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How Is Diabetes Diagnosed?

Clip Number: 6 of 14
Presentation: Diabetes
The following reviewers and/or references were utilized in the creation of this video:
Reviewed By: Arthur Schoenstadt, MD
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To find out if you have diabetes, your healthcare provider can ask if you've noticed any signs or symptoms of diabetes, like being thirsty or tired, going to the bathroom a lot, having tingling in your feet, or experiencing blurry vision. These are clues that you might have diabetes.
Your healthcare provider can also do tests to see how much sugar is in your blood. If there's too much sugar, you probably have diabetes.
One of these tests is just a simple finger prick. This test uses a small drop of blood to see if your sugar levels are too high.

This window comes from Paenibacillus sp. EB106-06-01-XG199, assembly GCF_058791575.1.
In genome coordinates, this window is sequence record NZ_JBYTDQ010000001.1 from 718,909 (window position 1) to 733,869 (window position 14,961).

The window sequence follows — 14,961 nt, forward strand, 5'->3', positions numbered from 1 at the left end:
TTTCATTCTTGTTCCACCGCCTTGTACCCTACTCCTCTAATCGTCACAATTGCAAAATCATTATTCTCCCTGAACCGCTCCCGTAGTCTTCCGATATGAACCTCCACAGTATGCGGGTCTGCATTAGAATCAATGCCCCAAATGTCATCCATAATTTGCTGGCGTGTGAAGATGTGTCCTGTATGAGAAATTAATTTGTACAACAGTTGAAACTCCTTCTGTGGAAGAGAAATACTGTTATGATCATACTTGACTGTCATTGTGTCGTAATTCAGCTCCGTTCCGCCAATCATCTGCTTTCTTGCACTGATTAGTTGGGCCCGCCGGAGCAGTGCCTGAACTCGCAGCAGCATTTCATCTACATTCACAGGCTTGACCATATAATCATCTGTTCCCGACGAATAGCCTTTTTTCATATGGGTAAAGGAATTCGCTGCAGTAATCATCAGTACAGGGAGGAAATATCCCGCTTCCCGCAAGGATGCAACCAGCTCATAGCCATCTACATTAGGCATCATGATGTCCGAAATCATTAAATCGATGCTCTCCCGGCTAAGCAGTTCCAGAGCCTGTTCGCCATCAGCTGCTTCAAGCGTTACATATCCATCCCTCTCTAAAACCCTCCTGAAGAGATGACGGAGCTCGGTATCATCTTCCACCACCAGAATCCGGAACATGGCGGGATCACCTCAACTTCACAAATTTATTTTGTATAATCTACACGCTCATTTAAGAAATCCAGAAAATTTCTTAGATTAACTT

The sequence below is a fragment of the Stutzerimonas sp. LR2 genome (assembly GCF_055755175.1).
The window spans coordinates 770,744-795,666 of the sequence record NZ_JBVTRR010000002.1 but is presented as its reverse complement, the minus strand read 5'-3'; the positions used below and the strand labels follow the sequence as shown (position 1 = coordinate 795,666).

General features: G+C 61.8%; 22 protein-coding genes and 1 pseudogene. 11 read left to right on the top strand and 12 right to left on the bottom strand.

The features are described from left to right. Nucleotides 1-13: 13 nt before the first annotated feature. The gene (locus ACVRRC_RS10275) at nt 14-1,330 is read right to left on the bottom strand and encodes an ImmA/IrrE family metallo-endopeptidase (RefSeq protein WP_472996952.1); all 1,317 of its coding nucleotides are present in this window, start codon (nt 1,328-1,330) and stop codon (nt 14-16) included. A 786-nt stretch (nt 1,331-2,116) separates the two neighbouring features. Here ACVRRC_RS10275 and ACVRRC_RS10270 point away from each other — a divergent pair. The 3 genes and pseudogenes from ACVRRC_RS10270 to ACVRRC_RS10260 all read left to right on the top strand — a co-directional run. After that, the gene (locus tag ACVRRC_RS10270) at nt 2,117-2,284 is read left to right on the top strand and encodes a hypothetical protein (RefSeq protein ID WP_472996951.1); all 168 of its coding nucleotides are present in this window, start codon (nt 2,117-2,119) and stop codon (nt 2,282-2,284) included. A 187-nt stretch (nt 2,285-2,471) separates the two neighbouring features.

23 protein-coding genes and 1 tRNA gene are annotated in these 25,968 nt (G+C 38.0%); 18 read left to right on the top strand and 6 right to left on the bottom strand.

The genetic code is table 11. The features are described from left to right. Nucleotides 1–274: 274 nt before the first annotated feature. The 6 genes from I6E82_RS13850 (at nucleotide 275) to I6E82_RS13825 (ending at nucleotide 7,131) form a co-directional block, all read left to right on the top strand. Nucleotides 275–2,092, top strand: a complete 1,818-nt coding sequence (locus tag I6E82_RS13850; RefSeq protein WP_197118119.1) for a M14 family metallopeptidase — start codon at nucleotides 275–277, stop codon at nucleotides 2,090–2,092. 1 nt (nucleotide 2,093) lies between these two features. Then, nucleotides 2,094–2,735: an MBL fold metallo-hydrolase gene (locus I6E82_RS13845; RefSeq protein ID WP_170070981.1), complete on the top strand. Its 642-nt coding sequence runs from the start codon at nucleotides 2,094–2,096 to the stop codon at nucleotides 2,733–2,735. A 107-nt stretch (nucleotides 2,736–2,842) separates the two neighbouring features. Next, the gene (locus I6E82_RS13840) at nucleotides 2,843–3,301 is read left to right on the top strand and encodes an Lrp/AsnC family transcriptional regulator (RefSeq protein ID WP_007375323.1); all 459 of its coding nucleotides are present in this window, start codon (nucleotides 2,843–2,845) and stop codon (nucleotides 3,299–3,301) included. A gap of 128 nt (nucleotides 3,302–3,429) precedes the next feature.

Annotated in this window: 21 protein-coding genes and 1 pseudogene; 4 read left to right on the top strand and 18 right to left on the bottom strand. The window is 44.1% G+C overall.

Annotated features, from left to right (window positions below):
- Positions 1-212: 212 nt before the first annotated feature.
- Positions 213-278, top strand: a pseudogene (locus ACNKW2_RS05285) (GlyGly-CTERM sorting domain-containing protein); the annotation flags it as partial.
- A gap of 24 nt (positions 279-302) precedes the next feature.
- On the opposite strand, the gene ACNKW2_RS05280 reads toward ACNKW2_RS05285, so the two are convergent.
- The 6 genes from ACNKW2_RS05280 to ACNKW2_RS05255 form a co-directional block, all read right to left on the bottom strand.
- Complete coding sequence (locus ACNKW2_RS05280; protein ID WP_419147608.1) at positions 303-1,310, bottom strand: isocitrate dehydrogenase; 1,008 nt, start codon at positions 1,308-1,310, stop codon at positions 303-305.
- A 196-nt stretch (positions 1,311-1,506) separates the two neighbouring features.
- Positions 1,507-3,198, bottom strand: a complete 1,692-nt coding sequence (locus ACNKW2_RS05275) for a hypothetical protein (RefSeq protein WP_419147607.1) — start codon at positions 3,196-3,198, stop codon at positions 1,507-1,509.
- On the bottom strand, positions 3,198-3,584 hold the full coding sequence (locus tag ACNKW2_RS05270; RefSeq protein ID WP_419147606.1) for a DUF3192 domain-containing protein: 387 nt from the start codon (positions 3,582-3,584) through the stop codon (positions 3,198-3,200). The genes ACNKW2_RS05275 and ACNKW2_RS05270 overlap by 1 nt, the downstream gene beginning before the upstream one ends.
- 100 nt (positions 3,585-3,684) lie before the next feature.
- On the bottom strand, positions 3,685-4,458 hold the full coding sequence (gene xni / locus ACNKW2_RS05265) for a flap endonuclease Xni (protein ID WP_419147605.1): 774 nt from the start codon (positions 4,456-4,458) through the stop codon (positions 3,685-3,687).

Another test, called a "fasting glucose test," is done after you haven't had anything to eat for 10 hours. Blood is then taken from your arm and sent to the lab to be analyzed.
Usually, when you haven't eaten for a while, your body should keep your sugar levels at about 60 to 110. But, if you have diabetes, the sugar levels will be higher than normal. If the fasting sugar levels are more than 126, your doctor will do the test again on another day and to see if the levels are high again.
The other blood test is called the "glucose tolerance test." Like the fasting glucose test, you aren't allowed to eat anything for 10 hours before having it. At the doctor's office, your healthcare provider will take some of your blood. Then, you'll drink a very sweet liquid. Your healthcare provider will take three or four more blood samples in the next few hours. For people without diabetes, their blood sugar level will go up and then go down. For people who DO have diabetes, their sugar level will go up and stay up.
If any of these tests reveal high blood sugar levels, your doctor may perform additional blood and urine tests to make sure that you truly have diabetes. Also, if you have had a blood sugar level greater than 200 at ANY time, you probably have diabetes.
 

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